Strange and Stranger: The World of Steve Ditko

There came a point in reading Blake Bell‘s excellent biography and artbook about Steve Ditko that I had to laugh at the irony; I had come to the first time that Ditko felt disaffected and betrayed by someone in fandom that had gone against his wishes. I laughed because I realized Bell probably fits that description now, and hell, by writing this review, I probably do too. It’s almost impossible not to imagine you’re displeasing the man if you choose to write about him. I’m genuinely sorry that Ditko’s fame has made him a fair subject for historical, biographical and critical writing. And I mean that, I’m really sorry for him that the course of his career so often has made him unhappy or uncomfortable or angry. It’s clear throughout Strange and Stranger that Ditko was, from very early on, an extremely sensitive artist who had trouble coming to grips with the inevitable loss of control an artist must have once his work is out there for the world to see. After reading Bell’s book, one is left thinking Ditko could only have been happy if he had created his work in secret, and shared it with no one. And of course, that would have been a sad fate, too. Ditko truly is trapped in a world he never made.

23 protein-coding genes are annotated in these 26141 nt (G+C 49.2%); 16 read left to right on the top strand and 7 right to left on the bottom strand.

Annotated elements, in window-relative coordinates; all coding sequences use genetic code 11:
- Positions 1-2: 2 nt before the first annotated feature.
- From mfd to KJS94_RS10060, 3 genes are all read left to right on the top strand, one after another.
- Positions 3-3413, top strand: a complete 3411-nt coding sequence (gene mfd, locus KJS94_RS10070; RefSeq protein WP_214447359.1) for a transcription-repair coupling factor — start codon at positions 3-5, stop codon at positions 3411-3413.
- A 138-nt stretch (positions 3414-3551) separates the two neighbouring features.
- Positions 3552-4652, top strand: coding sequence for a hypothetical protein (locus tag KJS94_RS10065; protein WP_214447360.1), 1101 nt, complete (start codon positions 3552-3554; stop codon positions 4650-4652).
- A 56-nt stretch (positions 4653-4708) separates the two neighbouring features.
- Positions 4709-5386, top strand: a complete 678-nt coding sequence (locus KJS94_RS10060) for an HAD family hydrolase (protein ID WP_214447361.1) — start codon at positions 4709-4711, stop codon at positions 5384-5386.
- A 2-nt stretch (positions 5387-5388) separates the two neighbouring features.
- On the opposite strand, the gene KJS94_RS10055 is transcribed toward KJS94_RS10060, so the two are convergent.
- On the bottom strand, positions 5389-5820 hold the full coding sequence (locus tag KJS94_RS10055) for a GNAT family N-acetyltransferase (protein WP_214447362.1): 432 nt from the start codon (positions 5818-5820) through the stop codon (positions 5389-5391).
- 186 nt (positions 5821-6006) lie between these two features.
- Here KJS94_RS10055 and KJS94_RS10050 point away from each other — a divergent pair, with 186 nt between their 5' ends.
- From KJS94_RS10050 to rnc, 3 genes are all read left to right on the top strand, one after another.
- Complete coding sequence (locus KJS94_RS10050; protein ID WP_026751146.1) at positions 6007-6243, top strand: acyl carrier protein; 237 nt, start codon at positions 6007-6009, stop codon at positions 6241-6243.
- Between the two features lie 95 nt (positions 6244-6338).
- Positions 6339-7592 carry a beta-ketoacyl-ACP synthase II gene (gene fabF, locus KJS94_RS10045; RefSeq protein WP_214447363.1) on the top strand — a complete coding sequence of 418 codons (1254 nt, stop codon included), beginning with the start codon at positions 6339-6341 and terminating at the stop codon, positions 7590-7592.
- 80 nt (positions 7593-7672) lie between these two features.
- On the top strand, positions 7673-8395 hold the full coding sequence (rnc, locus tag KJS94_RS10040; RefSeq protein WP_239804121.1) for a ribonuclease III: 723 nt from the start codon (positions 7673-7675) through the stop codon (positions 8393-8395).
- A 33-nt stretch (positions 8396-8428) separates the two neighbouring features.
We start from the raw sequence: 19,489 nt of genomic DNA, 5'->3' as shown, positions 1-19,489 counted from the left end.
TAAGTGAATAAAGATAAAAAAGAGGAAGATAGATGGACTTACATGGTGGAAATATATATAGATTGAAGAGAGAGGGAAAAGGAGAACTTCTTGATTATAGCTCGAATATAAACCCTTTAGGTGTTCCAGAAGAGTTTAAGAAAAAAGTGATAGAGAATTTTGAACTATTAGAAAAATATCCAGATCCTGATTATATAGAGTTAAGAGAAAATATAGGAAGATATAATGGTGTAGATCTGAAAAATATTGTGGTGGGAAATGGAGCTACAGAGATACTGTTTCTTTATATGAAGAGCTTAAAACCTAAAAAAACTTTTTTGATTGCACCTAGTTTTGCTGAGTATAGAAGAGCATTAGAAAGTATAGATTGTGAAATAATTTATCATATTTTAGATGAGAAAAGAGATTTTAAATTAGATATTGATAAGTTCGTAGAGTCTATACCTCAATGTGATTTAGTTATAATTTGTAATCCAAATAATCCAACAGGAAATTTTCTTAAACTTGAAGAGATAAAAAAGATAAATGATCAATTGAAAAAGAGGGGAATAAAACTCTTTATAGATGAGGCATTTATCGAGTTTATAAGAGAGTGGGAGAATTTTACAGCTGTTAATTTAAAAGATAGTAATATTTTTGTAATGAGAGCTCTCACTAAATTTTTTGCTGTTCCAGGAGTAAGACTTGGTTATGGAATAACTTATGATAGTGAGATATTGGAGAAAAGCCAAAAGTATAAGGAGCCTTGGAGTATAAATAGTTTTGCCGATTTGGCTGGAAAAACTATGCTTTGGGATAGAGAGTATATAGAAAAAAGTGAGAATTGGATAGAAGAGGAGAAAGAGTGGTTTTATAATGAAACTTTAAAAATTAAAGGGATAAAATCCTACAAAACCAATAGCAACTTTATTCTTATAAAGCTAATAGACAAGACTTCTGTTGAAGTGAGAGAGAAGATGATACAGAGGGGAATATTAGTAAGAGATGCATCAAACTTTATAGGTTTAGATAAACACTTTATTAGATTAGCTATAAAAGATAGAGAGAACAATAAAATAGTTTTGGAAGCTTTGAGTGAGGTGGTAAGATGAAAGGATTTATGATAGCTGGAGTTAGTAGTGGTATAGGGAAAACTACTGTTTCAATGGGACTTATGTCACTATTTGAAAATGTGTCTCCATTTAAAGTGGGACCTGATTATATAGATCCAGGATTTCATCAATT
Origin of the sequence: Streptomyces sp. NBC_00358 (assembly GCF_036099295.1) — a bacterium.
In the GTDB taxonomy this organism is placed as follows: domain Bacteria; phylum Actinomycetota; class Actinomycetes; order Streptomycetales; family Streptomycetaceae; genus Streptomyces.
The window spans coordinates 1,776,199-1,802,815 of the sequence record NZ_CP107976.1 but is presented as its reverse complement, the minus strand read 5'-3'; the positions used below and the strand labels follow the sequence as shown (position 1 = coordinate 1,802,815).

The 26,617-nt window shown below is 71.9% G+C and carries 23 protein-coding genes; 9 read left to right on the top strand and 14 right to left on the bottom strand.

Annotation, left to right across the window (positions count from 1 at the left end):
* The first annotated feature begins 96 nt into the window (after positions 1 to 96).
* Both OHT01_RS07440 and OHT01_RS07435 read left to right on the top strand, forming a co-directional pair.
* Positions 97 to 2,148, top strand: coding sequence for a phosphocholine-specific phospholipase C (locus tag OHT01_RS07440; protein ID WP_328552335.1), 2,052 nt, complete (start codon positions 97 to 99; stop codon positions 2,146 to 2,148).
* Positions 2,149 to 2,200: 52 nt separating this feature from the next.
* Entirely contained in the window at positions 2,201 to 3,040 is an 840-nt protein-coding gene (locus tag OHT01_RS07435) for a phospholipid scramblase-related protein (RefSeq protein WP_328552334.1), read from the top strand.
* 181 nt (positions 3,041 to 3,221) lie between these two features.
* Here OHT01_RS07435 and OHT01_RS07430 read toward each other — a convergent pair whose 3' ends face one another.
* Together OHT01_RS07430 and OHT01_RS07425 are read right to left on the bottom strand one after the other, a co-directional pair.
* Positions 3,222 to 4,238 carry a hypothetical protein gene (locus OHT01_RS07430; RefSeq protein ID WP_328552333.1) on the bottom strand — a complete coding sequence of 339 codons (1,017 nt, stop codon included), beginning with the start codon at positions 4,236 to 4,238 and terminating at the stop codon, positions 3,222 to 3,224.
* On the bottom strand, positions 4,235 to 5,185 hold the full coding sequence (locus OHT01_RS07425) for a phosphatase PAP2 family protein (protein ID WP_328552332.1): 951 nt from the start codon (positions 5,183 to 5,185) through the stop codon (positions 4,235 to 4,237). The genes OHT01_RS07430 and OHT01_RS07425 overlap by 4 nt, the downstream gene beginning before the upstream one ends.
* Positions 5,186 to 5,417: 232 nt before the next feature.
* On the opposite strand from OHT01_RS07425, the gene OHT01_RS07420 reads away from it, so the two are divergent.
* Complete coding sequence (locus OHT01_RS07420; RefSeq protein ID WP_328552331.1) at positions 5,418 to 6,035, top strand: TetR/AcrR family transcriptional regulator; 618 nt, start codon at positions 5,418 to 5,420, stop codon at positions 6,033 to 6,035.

Or, perhaps, he could have been happier if he had worked in an industry that was fair to its writers and artists. If he had been properly remunerated and allowed creative control over his work, perhaps he could have been less frustrated, more able to take joy in the work he created, which, after all, has given millions of people untold joy now for decades.

But A is A, I remember, and I realize that this is the world both Ditko and I live in. “It is what it is,” as people like to say when they have nothing to say. Ditko never had a problem finding something to say, but in his comics work, there was a definite sweet spot of expression and form, and Bell hones in on that pretty brilliantly as he talks about the earliest days when Ditko’s Ayn Rand/Objectivism fixation influenced but did not consume his work.

It began with an issue of Blue Beetle that focused on art criticism and probably culminated with the early-1970s release of a Mr. A one-shot, independently released and violently iconoclastic in its content and impact. Bell recounts how poorly the book sold, and how West Coast comics retailing innovator Bud Plant bought up the remaining copies. Thank God, that’s where I got my copy, by mail order, in the early 1980s.

As a teenager, I knew and loved Ditko’s style, but was too young to fully process his single-minded determination and focus on his, and Rand’s, beliefs. Mr. A did directly lead me to read Atlas Shrugged and The Fountainhead, and even some biographies of Ayn Rand herself. If half of what most histories of her life contain is true, she was batshit out of her mind, and hardly the type of hero she demanded others be. Ditko would probably dismiss such examination of her life as either lies or irrelevancies, but if you’ve read much about Rand and Ditko, you kind of think he better met her standards than she herself did. Sadly, it seems to have cost him a far better career than the one he ended up with in this world.